We know accidents are going to happen, and some accidents are going to be more serious than others. A pretty serious injury could involve a fracture or a completely broken bone. These are not always easy to detect. But knowing if someone has a broken bone can help you get them the medical attention they need sooner rather than later. In this program, we'll discuss the different types of fractures, their causes, symptoms, and how you can help treat them before they receive medical attention.
If you work in an office, your risk of getting burned at work isn't that high. While you may not get burned at the office, you might be burned outside of work and that could affect your daily work load. It's important that you know the types of burns, the risks, and how to treat burns, which is what we'll cover in this program. Most people can recover from burns without serious health consequences, depending on the cause and the degree of the injury. More serious burns will require medical attention.
Welcome back to our series on First Aid! In this course we'll be talking about cuts and scrapes. Hopefully, treating a cut or scrape will be the most first aid you'll ever need to use, but if not, do you know how to help somebody?
Bites, cuts, and scrapes are pretty common. It's a part of first aid and you need to know what to do if this happens to you or a colleague at work. In this program, we'll go over insect bites and stings, animal and human bites, and cuts and scrapes. We'll discuss how to treat these and when it's important to seek medical attention.
Choking is a serious situation, and while the chances of successfully helping a victim are high, it can be life threatening. You need to know exactly what to do in order to help the person. This course is designed to walk you through how to determine if someone is choking, and what to do to assist them.
Your number one priority on the job, whether you're an employee or a manager, should be safety. In this course, we're going to talk about the various physical condition risks you may face while driving a forklift, and how to handle them. Physical conditions refer to the surface or ground conditions in your workplace. Potential hazards are typically divided into the following areas: slippery conditions, obstructions and uneven surfaces, and floor loading limits. We're going to go over the recommended ways to stay safe when you run into these hazards at work.
Your number one priority on the job, whether you're an employee or a manager, should be safety. In this course, we're going to cover safe travel practices. When you don't follow this type of safety protocol when operating a forklift, potential hazards include overturning the forklift, falling loads, being struck or crushed by the forklift, and collisions.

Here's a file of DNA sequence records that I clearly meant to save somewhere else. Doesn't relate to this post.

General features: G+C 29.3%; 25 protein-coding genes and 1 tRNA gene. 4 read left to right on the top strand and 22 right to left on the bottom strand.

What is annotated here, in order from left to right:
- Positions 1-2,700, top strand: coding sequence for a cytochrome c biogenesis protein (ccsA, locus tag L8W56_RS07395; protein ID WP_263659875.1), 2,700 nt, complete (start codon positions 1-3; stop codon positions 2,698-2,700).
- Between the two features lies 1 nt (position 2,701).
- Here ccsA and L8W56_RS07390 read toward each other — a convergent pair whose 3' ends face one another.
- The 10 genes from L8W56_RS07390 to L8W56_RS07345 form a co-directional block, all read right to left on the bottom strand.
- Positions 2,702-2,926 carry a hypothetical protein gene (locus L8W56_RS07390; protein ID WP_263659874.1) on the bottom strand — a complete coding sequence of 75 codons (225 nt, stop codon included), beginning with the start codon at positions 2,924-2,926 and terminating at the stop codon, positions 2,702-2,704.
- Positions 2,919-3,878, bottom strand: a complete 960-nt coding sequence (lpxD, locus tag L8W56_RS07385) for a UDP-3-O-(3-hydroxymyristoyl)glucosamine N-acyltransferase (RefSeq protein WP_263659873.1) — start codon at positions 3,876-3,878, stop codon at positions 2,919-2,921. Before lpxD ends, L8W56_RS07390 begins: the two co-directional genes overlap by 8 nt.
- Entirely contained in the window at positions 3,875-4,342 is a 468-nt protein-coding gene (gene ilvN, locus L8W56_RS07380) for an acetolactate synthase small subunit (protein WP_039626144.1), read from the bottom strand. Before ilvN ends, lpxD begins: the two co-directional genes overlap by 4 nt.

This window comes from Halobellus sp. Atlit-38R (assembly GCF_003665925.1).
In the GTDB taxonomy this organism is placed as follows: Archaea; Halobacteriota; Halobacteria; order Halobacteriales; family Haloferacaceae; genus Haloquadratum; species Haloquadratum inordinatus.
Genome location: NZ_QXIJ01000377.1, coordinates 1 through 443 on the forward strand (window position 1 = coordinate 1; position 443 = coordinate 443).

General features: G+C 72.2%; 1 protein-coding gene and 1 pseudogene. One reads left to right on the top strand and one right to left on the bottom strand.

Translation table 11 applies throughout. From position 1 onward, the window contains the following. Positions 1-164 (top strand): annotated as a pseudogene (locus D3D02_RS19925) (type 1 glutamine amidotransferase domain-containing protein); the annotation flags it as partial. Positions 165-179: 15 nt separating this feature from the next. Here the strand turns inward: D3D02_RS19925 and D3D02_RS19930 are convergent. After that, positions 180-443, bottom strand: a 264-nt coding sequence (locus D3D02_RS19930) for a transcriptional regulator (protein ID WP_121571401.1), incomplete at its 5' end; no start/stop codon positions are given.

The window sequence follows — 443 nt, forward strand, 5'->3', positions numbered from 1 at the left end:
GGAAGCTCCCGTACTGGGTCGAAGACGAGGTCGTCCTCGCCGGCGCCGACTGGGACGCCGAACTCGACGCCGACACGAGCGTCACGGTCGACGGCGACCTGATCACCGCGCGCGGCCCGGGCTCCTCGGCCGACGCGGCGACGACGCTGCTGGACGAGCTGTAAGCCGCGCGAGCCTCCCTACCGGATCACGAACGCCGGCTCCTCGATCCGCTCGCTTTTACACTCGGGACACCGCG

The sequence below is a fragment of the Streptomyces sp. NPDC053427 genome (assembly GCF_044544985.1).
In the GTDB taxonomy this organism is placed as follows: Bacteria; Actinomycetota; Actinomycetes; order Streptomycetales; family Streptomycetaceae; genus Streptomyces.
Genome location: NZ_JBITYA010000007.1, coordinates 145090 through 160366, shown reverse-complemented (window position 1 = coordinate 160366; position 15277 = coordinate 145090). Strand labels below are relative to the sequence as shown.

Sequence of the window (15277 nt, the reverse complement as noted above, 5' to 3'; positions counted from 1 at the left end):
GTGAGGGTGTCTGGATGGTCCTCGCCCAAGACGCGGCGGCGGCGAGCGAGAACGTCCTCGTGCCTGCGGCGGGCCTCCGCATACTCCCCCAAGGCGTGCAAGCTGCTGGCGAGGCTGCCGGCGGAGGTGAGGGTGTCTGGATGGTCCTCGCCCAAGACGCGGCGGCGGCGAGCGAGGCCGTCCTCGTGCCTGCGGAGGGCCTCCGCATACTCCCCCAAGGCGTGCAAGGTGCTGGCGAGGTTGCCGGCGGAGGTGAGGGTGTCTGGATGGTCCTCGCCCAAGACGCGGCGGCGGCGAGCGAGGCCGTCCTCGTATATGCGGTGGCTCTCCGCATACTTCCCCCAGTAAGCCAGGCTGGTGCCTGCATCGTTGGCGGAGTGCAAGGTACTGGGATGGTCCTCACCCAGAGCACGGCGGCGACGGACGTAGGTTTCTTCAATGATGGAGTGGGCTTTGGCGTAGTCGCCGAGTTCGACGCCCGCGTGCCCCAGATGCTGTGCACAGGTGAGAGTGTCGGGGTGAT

Your number one priority on the job, whether you're an employee or a manager, should be safety. In this course, we're going to talk about pedestrian traffic concerns. These are things like knowing who has the right of way, when it's necessary to notify or warn pedestrians and how to do so, and using a spotter. We'll also discuss OSHA, or Occupational Safety and Health Administration's, special considerations for managers when it comes to pedestrian traffic. This includes particular safety precautions and requirements.
Your number one priority on the job, whether you're an employee or a manager, should be safety. In this course, we're going to talk about ramps and grades. Tipover risk is increased on ramps and grades, so you need to follow the best practices that we're going to cover in order to stay safe. This includes turning, traveling with and without a load, when to use a spotter, and working with pallet trucks.
Your number one priority on the job, whether you're an employee or a manager, should be safety. In this course, we're going to talk about tipovers, as well as the dangers of loading docks. We'll discuss the different types of tipovers and what to do if this happens to you, depending on the type of forklift you're using. We'll also go over what to do if you're working on or near loading docks.
Your number one priority on the job, whether you're an employee or a manager, should be safety. In this course, we're going to discuss the correct ways to handle narrow aisles and enclosed or hazardous areas according to the Occupational Health and Safety Administration (OSHA). We'll cover the best practices associated with the special trucks required, including reach trucks and order pickers. We'll talk about safe stacking rules, as well as the importance of air quality when working in an enclosed space with a forklift.